Churches have a bad habit of creating groups based on traits. There’s the youth group for the teens. The college-age group for the young 20somethings. The young-marrieds group. The middle-aged-marrieds group. The senior-marrieds group. Singles groups for each of these age brackets as well. A men’s group. A women’s group.

’Cause people feel comfortable when everyone is just like them. But the biggest handicap of such groups is this lack of diversity.

Fr’instance: In a men’s group, men tend to hear other advice on how to be better husbands. It’s a pretty common topic. (Sometimes the only topic, ’cause the men’s group leader figures that’s the group’s purpose.) Two problems though:

  • The unmarried men tire of this topic really fast.
  • Did anybody bother to ask women about how men could be better husbands? (Duh.)

(Of course in a sexist church, where women aren’t permitted to teach anyway, women are never gonna teach on the topic, and men are never gonna listen unless it’s filtered through another man. And so they perpetuate their sexism. But I digress.)

I’m not saying there shouldn’t be men’s groups. Or women’s, or youth groups, or senior groups, and so forth. It’s just they shouldn’t be the only groups your church has. ’Cause one of the most valuable things about Christ Jesus’s church, if not the most valuable, is it does away with social distinctions and barriers. It’s for all ethnicities, ages, genders, and economics. Ga 3.28, Cl 3.11 What’re we doing putting these barriers back up?

Well, to be blunt, we’re catering to a culture which wants ’em back up. Sometimes they think the way to reach more people is to target their demographics. Sometimes they want the kids, or the olds, or the marrieds, or the men, out of their small groups: They don’t want a small group, but a clique.

Which is fine if you want your church to look like the rest of the world, but it hardly equips its people to be God’s kingdom. We learn so much more from people who are less like us. Diversity is valuable. And vital.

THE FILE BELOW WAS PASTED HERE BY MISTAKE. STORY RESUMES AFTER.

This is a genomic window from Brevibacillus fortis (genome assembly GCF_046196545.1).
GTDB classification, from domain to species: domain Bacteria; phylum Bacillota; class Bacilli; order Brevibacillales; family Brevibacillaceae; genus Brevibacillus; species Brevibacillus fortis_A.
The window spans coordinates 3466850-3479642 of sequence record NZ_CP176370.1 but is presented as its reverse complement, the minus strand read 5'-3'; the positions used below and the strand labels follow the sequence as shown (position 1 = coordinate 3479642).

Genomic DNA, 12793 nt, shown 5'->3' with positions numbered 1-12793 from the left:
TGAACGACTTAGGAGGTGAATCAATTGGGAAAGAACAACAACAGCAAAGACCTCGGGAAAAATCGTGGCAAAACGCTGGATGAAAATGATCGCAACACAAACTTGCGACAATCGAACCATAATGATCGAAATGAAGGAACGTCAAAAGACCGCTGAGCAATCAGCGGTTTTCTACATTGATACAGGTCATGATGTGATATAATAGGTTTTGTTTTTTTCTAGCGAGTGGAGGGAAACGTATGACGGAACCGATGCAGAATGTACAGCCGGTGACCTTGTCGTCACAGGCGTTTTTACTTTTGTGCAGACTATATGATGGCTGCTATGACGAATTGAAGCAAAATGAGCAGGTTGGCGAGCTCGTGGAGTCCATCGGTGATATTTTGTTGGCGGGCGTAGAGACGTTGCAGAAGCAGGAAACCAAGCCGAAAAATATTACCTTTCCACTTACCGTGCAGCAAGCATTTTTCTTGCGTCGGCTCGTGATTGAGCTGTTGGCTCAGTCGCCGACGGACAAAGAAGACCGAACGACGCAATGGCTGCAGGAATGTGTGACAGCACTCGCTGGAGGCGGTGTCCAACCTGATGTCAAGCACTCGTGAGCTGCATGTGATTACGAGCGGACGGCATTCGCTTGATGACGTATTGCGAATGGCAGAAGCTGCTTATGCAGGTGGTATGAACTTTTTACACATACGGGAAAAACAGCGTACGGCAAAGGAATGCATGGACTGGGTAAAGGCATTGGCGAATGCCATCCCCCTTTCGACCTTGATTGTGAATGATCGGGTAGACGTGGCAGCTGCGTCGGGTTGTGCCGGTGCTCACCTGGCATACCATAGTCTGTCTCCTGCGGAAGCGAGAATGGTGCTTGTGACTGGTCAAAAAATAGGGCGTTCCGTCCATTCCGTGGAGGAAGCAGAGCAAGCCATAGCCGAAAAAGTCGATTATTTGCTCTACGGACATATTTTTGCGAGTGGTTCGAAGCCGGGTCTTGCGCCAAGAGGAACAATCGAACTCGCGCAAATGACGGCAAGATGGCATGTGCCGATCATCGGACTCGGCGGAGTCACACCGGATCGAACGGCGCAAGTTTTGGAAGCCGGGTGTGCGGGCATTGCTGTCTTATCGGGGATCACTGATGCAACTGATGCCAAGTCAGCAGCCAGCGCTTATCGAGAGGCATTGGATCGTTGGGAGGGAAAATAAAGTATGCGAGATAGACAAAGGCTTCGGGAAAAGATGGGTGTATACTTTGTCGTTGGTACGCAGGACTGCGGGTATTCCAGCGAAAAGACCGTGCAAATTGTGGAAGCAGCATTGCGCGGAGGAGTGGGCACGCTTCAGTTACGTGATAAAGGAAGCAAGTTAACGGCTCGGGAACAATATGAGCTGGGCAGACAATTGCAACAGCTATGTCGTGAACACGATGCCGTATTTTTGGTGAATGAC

So it’s why I won’t lead such groups. If I host a bible study, I want women and men, young and old, single and married, newbies and elders, anyone and everyone, to feel free to attend. Diversity is Christian. Don’t let anyone tell you different.

Join one! Or start one.

Your church likely has small groups already. Most churches do. Start looking into them. Start planning to join one.

Certain churches like to assign people to their groups. I’ve been to many groups which were based on geographic location: If you lived in a certain area, you went to that group. It actually helped keep our groups diverse, ’cause not everybody who lived near one another was like one another. (I live in California though. Other parts of the United States are still unofficially segregated, so this method won’t always work out so well.) Other groups are randomly assigned.

If your church doesn’t offer any small groups, you do realize you’re not the only Christians in town, right? Visit another church’s small group! I’ve done it many times; it’s great to get to know fellow believers of different backgrounds. It really reminds us we’re not in this alone.

Or, if you feel up to it, create a small group. It’s easily done: Pick an excuse to meet, like a book study. Invite people whom you’d like to see in your group. Some will be thrilled to join; others will have excuses why they can’t possibly. But start with the willing participants, and build up your group from there.

Make a point of letting your church’s leadership know you’ve started an informal group. Usually they’re fine with it. Sometimes they’re thrilled, and want you to make it a formal group, so everybody in the church knows it’s available. And every once in a while some of ’em get paranoid: “What’re they doing? Are they heretic? Are they trying to start their own church and siphon off members?” Stuff like that. Sometimes they have legitimate concerns (especially when you’re not as mature as you think you are!), ’cause they’ve been burned before. Other times they’re control freaks. Sort that out. But whatever the situation, don’t defy or dodge the leadership. You’re supporting one another, not competing! (Better not be competing.)

And remember: The stated reason you’re meeting—a study group, a craft group, a dinner group, whatever—is your secondary purpose. Your main purpose is relationship. Never forget that. Never make the activities so crazy-intensive, so necessary, you miss out on the people of your group. Get to know them.